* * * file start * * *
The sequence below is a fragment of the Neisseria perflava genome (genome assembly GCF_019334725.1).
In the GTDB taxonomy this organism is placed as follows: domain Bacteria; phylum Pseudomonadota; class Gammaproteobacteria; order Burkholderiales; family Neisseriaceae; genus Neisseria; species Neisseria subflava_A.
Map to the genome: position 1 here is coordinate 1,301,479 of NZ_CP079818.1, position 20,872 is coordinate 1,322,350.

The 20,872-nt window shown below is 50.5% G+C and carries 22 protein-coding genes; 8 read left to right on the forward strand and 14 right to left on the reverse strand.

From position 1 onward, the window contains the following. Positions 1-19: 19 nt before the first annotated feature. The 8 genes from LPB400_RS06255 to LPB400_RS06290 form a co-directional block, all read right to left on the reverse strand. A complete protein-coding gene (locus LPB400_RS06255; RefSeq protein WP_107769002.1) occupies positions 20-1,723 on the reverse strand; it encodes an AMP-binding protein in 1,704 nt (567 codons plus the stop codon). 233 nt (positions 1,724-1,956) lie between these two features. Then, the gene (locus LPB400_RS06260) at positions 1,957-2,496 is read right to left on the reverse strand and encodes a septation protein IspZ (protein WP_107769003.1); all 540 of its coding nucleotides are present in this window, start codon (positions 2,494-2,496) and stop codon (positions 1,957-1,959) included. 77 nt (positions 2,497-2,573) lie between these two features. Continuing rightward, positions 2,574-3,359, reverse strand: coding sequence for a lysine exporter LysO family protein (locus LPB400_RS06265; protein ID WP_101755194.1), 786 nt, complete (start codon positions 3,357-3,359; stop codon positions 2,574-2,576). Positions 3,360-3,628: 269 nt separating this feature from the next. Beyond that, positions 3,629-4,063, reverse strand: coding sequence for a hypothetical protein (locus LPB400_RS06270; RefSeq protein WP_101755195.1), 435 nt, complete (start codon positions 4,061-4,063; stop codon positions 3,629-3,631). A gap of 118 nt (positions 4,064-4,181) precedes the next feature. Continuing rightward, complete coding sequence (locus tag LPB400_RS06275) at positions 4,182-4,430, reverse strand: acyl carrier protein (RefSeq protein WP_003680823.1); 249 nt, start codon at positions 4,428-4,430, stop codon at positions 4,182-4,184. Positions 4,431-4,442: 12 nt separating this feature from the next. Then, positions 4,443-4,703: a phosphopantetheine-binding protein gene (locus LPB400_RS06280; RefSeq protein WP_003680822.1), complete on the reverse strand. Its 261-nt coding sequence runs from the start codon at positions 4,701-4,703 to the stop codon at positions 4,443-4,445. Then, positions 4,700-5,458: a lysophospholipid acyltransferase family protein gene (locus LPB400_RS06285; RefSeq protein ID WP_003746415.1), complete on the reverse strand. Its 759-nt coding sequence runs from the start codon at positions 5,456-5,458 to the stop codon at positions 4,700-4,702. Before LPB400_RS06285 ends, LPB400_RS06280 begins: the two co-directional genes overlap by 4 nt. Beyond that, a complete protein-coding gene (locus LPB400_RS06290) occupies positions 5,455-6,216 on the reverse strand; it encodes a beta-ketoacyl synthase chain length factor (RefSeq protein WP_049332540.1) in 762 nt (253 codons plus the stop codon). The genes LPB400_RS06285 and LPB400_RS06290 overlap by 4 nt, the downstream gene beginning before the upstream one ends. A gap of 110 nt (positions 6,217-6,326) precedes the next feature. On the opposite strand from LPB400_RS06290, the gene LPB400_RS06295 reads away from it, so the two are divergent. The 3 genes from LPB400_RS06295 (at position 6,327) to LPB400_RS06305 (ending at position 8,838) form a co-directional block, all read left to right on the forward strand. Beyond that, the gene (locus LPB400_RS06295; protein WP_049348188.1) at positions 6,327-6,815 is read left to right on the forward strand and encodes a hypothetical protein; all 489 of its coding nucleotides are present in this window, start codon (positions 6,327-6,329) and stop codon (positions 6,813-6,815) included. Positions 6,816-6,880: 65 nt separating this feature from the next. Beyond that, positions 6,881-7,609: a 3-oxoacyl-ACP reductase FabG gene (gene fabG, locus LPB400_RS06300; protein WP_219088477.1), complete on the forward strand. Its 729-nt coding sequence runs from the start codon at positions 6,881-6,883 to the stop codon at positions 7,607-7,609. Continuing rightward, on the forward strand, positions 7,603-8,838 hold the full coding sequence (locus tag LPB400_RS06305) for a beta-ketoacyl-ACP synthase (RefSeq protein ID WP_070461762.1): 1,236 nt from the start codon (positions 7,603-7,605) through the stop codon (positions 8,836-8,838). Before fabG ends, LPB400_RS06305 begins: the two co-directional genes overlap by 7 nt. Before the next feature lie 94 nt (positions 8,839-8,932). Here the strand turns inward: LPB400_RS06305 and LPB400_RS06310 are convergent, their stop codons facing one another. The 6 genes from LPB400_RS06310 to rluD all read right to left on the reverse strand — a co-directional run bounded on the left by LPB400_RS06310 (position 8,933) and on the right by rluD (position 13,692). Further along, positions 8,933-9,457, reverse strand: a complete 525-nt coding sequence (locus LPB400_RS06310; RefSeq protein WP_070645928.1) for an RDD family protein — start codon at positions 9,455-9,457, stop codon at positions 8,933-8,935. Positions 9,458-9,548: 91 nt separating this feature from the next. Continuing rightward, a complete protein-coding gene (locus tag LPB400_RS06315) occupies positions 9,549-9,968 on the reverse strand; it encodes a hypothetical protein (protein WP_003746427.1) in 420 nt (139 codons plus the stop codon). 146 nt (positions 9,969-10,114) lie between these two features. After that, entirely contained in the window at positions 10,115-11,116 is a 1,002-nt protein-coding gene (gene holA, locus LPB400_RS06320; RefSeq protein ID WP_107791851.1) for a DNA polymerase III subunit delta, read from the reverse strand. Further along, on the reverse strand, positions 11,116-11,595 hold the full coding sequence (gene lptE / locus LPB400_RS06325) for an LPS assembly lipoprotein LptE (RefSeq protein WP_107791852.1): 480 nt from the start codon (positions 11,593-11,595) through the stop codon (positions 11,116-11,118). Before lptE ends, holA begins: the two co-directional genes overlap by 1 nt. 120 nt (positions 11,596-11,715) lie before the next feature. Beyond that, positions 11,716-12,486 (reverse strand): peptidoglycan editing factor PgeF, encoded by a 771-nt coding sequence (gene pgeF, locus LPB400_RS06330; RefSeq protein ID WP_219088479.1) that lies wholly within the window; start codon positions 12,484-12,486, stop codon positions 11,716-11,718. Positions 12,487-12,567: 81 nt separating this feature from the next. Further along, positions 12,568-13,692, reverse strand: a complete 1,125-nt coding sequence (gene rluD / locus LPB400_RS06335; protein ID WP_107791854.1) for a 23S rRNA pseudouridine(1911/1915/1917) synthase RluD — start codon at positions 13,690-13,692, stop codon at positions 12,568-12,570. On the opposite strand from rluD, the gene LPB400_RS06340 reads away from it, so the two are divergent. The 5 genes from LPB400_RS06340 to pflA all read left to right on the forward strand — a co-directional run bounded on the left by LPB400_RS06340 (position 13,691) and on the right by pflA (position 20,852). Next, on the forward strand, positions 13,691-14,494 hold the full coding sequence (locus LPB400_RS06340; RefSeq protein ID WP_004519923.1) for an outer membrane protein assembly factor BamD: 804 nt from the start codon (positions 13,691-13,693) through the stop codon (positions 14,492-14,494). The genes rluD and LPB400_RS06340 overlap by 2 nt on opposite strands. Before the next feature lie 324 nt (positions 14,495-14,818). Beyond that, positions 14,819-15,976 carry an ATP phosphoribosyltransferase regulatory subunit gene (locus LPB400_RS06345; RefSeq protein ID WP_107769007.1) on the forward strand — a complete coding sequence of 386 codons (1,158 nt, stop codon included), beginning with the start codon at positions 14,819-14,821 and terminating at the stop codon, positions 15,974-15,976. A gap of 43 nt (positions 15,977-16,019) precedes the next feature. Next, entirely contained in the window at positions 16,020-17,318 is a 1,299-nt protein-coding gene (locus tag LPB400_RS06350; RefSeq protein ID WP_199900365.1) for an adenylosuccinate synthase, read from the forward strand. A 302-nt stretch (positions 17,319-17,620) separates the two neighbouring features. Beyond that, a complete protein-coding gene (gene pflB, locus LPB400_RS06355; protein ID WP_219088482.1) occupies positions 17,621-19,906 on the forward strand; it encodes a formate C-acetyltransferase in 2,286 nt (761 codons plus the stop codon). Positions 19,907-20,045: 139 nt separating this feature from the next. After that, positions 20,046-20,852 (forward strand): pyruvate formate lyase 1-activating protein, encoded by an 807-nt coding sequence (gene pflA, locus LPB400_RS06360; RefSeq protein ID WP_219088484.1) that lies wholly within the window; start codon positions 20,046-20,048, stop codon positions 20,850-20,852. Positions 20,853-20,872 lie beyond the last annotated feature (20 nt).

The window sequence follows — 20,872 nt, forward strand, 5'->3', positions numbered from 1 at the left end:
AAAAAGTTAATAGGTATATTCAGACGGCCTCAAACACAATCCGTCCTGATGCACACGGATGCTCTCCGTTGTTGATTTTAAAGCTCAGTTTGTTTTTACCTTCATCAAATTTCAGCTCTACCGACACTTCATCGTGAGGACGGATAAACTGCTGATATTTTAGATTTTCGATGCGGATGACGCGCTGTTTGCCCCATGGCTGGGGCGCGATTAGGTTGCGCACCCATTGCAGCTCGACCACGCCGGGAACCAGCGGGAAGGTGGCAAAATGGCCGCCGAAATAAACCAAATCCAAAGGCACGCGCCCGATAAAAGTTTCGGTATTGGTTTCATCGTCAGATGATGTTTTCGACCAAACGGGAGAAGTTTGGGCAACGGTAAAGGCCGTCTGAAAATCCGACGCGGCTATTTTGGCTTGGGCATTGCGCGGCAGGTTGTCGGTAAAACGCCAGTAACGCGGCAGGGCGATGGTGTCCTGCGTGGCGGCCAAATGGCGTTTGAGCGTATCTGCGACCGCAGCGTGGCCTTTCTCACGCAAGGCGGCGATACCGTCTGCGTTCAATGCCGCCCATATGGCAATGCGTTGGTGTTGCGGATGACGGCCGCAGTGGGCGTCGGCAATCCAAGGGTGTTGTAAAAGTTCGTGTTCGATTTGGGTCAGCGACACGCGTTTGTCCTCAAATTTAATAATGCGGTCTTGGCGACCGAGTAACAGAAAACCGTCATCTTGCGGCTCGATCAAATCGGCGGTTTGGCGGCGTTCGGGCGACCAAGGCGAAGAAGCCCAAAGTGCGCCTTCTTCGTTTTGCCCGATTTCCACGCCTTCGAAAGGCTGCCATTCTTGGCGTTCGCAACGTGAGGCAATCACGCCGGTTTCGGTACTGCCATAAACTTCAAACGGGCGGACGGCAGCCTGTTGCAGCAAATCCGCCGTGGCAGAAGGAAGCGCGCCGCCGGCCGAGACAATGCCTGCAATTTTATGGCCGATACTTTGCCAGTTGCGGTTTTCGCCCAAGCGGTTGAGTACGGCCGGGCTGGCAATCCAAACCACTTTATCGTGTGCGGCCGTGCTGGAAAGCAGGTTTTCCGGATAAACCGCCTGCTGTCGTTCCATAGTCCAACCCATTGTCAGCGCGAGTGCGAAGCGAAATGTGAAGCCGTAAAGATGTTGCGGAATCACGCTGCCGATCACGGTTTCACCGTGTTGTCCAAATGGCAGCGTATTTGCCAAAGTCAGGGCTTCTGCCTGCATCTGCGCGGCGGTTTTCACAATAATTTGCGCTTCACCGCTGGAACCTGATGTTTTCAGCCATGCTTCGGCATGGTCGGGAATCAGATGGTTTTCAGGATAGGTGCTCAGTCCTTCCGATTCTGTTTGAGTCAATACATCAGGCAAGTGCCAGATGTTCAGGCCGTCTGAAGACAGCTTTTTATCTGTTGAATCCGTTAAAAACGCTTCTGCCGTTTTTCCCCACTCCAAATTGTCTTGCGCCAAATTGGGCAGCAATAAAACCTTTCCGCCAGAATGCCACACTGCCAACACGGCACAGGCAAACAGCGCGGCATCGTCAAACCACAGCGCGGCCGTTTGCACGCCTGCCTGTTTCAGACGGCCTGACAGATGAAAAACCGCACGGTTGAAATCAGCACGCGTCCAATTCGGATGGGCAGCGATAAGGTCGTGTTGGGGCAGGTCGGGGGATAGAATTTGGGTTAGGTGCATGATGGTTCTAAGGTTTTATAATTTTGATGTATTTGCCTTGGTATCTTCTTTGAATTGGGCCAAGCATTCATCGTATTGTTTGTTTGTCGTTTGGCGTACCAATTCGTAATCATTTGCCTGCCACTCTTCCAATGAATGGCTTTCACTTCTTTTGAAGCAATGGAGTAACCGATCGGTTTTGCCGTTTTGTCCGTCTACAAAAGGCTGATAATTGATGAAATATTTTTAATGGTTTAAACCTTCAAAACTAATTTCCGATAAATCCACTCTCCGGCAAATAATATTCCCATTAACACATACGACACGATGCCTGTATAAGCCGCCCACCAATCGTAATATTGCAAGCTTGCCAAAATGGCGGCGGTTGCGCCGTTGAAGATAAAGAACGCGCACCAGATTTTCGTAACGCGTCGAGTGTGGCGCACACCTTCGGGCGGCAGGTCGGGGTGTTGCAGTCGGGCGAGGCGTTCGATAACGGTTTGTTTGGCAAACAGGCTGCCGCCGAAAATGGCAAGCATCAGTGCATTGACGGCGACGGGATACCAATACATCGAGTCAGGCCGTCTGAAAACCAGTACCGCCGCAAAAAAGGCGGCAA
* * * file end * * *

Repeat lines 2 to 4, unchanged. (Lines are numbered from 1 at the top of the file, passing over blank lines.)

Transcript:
In the GTDB taxonomy this organism is placed as follows: domain Bacteria; phylum Pseudomonadota; class Gammaproteobacteria; order Burkholderiales; family Neisseriaceae; genus Neisseria; species Neisseria subflava_A.
Map to the genome: position 1 here is coordinate 1,301,479 of NZ_CP079818.1, position 20,872 is coordinate 1,322,350.

The 20,872-nt window shown below is 50.5% G+C and carries 22 protein-coding genes; 8 read left to right on the forward strand and 14 right to left on the reverse strand.